Unfortunately for me, writing something that’s very long and based on research, while quick once you’ve done all the research, is very hard to do between all the other smaller tasks I have. It’s also really hard to focus on the broader vision for such a large and bulky project when there are all these smaller projects vying for your attention. Managing my workflow in an effective way is essential. But it’s allowed me to reflect some on my writing processes as well.

It’s really easy to never finish something. For example, I give The Zombie Book, a project I drafted seven years ago.

(Sorry, I had to check the math there.)

Anyway, seven years ago I first sat down and wrote The Zombie Book. At the time it was a rip-roaring adventure and, I was sure, the best thing I had ever written. (Does this sound familiar?) Anyway, I pitched it to a few folks, they asked for partials and fulls, it was summarily rejected. Then I had grad school finals and finding a job to worry about, then I started writing DoM….suffice to say it was summarily trunked. But I always had it in the back of my head that it was a good, fun book and that I wanted to revise it and bring it back to my submissions folder.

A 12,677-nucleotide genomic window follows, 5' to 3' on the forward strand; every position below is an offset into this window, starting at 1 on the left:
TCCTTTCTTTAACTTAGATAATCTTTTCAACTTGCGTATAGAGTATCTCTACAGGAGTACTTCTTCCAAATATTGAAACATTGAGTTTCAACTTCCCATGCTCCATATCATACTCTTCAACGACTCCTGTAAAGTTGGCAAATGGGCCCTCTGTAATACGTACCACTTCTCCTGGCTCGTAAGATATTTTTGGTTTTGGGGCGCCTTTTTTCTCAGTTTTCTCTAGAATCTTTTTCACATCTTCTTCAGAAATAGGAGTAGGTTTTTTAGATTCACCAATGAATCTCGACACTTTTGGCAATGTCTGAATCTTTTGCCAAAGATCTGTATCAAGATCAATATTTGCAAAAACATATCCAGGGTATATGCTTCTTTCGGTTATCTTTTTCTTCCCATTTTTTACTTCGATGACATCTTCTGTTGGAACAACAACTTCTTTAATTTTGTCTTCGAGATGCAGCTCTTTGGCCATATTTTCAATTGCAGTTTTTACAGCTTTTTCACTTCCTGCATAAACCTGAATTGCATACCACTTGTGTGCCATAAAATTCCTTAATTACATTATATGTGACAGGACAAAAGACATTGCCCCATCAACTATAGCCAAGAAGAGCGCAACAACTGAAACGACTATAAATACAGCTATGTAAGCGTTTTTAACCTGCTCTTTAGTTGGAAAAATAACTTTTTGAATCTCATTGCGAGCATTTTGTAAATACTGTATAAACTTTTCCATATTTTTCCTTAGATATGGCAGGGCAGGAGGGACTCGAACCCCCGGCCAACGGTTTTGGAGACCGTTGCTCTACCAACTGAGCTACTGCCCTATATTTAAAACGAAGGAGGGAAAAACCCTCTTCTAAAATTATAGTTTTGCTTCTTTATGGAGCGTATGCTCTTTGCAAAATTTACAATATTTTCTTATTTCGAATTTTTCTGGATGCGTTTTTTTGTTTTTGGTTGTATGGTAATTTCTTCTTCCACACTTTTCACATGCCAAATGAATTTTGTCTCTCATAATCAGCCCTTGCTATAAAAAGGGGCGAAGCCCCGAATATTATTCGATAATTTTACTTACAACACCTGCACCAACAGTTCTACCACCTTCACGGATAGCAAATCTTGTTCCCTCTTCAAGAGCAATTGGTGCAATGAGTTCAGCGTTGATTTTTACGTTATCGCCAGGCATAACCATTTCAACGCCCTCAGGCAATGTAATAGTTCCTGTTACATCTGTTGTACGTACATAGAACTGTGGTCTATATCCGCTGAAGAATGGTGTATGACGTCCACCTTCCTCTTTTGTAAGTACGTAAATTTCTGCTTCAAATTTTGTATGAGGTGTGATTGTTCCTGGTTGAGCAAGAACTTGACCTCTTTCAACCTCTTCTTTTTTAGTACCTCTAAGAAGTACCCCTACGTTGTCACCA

Cue my 2019 New Year’s Resolution. I’ve been chipping away at this revision since December and… folks, I’m pretty sure that at the sentence level this is the… actual worst thing I’ve ever written. Oops. This doesn’t mean that it won’t become the best thing I’ve ever written. But it’s going to take a lot of work.

Meanwhile, it’s been a lot more fun to draft two new projects. Oh, and I’ve also been trying to polish up some of the short stories I wrote last year and submit them to magazines…. Plus I get to keep up with this blog, and the Patreon that theoretically pays me for doing the blog, events, and my social media….